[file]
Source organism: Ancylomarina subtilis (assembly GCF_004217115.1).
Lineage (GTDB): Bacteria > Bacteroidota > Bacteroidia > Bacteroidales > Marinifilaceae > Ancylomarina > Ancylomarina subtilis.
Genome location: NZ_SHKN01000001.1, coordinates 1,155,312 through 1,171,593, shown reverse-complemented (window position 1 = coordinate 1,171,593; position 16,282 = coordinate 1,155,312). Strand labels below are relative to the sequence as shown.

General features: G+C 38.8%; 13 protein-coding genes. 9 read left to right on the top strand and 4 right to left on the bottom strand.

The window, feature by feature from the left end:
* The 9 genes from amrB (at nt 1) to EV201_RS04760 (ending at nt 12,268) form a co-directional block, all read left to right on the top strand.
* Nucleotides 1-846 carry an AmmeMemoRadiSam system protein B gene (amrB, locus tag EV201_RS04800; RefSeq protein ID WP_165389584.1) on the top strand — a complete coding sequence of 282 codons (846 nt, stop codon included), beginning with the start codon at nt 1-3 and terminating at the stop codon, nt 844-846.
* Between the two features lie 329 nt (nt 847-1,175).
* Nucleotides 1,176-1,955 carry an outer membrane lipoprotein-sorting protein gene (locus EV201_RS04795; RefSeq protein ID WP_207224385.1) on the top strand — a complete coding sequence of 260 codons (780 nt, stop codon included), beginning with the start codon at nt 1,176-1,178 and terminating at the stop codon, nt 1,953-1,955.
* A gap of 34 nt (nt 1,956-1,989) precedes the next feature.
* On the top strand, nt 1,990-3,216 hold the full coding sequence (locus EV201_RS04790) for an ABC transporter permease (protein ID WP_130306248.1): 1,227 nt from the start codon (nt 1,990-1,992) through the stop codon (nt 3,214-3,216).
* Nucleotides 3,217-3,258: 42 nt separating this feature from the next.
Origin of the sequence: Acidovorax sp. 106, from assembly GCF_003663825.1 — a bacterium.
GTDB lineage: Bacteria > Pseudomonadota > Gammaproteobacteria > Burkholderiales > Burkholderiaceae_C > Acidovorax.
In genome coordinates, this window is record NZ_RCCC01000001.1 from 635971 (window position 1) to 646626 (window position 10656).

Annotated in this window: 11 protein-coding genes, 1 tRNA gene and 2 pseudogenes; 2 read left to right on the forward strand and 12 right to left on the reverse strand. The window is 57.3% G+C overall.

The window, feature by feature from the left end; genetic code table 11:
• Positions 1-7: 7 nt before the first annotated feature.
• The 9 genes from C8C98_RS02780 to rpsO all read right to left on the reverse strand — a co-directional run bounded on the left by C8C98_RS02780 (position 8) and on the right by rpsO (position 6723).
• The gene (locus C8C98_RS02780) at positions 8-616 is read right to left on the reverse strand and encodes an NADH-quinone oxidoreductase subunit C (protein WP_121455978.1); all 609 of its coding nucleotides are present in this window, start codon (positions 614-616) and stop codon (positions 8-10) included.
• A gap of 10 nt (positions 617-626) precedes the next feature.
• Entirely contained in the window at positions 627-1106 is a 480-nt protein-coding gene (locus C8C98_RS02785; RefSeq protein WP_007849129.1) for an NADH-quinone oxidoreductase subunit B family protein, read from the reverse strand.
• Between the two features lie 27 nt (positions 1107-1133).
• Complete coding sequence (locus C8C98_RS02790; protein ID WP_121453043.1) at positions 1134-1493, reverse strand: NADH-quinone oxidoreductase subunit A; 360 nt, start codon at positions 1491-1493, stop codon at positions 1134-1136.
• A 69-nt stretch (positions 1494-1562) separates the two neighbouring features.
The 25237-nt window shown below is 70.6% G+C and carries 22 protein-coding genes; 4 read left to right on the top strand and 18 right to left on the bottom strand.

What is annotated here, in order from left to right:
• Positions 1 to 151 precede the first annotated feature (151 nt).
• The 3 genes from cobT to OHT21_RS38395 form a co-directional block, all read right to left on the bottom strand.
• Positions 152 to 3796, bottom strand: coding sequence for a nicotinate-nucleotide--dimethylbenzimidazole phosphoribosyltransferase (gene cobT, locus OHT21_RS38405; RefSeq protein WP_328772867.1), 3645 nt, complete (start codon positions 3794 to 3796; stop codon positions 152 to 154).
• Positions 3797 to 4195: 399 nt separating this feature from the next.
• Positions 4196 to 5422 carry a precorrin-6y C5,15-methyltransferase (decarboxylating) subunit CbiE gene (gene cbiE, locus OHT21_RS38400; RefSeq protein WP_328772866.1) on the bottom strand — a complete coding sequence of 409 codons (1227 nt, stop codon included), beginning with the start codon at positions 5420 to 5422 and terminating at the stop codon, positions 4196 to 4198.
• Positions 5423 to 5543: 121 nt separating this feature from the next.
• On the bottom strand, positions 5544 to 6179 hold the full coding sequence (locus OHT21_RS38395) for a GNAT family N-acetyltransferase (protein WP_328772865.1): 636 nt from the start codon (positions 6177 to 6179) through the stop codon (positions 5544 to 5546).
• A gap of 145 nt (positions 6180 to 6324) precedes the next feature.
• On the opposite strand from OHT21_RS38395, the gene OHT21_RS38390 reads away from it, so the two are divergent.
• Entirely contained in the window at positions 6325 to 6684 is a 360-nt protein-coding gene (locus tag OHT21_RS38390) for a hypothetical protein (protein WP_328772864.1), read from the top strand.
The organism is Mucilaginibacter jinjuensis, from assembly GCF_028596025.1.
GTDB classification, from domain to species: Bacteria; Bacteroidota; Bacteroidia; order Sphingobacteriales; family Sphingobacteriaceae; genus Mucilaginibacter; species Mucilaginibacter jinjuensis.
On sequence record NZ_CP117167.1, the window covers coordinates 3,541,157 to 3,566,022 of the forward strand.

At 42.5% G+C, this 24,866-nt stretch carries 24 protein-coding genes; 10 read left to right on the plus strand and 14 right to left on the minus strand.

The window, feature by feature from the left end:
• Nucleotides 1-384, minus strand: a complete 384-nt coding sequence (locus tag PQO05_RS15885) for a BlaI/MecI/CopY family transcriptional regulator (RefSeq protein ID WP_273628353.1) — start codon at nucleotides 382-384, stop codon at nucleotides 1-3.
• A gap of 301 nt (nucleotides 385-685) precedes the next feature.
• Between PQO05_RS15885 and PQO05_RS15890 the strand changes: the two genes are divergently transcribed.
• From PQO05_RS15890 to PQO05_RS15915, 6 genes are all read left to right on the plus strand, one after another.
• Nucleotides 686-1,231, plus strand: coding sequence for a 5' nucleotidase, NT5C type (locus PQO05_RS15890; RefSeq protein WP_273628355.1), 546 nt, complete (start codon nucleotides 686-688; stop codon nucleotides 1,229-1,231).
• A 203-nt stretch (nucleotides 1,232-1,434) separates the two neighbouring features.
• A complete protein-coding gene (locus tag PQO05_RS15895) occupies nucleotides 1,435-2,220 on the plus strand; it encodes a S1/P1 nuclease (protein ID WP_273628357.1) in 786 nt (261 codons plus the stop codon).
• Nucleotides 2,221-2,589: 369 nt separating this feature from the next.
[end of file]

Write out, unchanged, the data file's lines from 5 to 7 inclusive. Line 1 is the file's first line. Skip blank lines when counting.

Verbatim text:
The window, feature by feature from the left end:
* The 9 genes from amrB (at nt 1) to EV201_RS04760 (ending at nt 12,268) form a co-directional block, all read left to right on the top strand.
* Nucleotides 1-846 carry an AmmeMemoRadiSam system protein B gene (amrB, locus tag EV201_RS04800; RefSeq protein ID WP_165389584.1) on the top strand — a complete coding sequence of 282 codons (846 nt, stop codon included), beginning with the start codon at nt 1-3 and terminating at the stop codon, nt 844-846.